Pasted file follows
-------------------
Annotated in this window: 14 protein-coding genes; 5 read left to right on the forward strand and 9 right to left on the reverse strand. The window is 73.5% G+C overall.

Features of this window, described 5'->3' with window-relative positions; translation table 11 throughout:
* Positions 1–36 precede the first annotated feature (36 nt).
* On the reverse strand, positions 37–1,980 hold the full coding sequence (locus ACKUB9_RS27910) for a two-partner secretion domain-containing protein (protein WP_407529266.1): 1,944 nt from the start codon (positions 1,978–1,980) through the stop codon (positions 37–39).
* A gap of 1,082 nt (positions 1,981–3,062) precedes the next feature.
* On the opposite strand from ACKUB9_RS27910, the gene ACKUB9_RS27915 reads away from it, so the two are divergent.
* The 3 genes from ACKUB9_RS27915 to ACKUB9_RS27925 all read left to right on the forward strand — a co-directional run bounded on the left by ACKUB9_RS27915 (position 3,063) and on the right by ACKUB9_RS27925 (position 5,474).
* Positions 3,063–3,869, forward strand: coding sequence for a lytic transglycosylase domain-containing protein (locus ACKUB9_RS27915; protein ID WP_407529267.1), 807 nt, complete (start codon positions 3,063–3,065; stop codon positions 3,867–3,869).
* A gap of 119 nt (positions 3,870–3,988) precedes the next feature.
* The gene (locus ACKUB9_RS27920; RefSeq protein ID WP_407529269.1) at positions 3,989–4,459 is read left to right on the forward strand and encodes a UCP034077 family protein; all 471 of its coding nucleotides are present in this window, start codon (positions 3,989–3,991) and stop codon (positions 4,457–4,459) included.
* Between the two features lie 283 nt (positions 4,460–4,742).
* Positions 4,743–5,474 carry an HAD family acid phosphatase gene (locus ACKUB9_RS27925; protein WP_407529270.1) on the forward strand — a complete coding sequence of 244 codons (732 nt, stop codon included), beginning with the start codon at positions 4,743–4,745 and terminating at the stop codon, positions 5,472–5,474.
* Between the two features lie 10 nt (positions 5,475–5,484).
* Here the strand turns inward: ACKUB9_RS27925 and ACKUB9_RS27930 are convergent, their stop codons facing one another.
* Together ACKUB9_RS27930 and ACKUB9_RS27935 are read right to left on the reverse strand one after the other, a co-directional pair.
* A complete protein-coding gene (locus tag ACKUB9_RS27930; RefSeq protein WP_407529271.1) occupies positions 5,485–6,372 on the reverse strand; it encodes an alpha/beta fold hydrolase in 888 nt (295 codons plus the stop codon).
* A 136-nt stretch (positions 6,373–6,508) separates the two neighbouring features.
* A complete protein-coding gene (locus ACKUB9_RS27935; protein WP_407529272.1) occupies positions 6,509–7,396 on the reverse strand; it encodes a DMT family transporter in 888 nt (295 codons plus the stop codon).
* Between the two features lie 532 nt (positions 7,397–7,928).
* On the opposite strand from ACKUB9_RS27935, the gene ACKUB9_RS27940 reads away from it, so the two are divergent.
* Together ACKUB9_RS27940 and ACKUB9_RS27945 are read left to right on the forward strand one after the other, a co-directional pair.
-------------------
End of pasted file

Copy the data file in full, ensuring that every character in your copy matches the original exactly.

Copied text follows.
Annotated in this window: 14 protein-coding genes; 5 read left to right on the forward strand and 9 right to left on the reverse strand. The window is 73.5% G+C overall.

Features of this window, described 5'->3' with window-relative positions; translation table 11 throughout:
* Positions 1–36 precede the first annotated feature (36 nt).
* On the reverse strand, positions 37–1,980 hold the full coding sequence (locus ACKUB9_RS27910) for a two-partner secretion domain-containing protein (protein WP_407529266.1): 1,944 nt from the start codon (positions 1,978–1,980) through the stop codon (positions 37–39).
* A gap of 1,082 nt (positions 1,981–3,062) precedes the next feature.
* On the opposite strand from ACKUB9_RS27910, the gene ACKUB9_RS27915 reads away from it, so the two are divergent.
* The 3 genes from ACKUB9_RS27915 to ACKUB9_RS27925 all read left to right on the forward strand — a co-directional run bounded on the left by ACKUB9_RS27915 (position 3,063) and on the right by ACKUB9_RS27925 (position 5,474).
* Positions 3,063–3,869, forward strand: coding sequence for a lytic transglycosylase domain-containing protein (locus ACKUB9_RS27915; protein ID WP_407529267.1), 807 nt, complete (start codon positions 3,063–3,065; stop codon positions 3,867–3,869).
* A gap of 119 nt (positions 3,870–3,988) precedes the next feature.
* The gene (locus ACKUB9_RS27920; RefSeq protein ID WP_407529269.1) at positions 3,989–4,459 is read left to right on the forward strand and encodes a UCP034077 family protein; all 471 of its coding nucleotides are present in this window, start codon (positions 3,989–3,991) and stop codon (positions 4,457–4,459) included.
* Between the two features lie 283 nt (positions 4,460–4,742).
* Positions 4,743–5,474 carry an HAD family acid phosphatase gene (locus ACKUB9_RS27925; protein WP_407529270.1) on the forward strand — a complete coding sequence of 244 codons (732 nt, stop codon included), beginning with the start codon at positions 4,743–4,745 and terminating at the stop codon, positions 5,472–5,474.
* Between the two features lie 10 nt (positions 5,475–5,484).
* Here the strand turns inward: ACKUB9_RS27925 and ACKUB9_RS27930 are convergent, their stop codons facing one another.
* Together ACKUB9_RS27930 and ACKUB9_RS27935 are read right to left on the reverse strand one after the other, a co-directional pair.
* A complete protein-coding gene (locus tag ACKUB9_RS27930; RefSeq protein WP_407529271.1) occupies positions 5,485–6,372 on the reverse strand; it encodes an alpha/beta fold hydrolase in 888 nt (295 codons plus the stop codon).
* A 136-nt stretch (positions 6,373–6,508) separates the two neighbouring features.
* A complete protein-coding gene (locus ACKUB9_RS27935; protein WP_407529272.1) occupies positions 6,509–7,396 on the reverse strand; it encodes a DMT family transporter in 888 nt (295 codons plus the stop codon).
* Between the two features lie 532 nt (positions 7,397–7,928).
* On the opposite strand from ACKUB9_RS27935, the gene ACKUB9_RS27940 reads away from it, so the two are divergent.
* Together ACKUB9_RS27940 and ACKUB9_RS27945 are read left to right on the forward strand one after the other, a co-directional pair.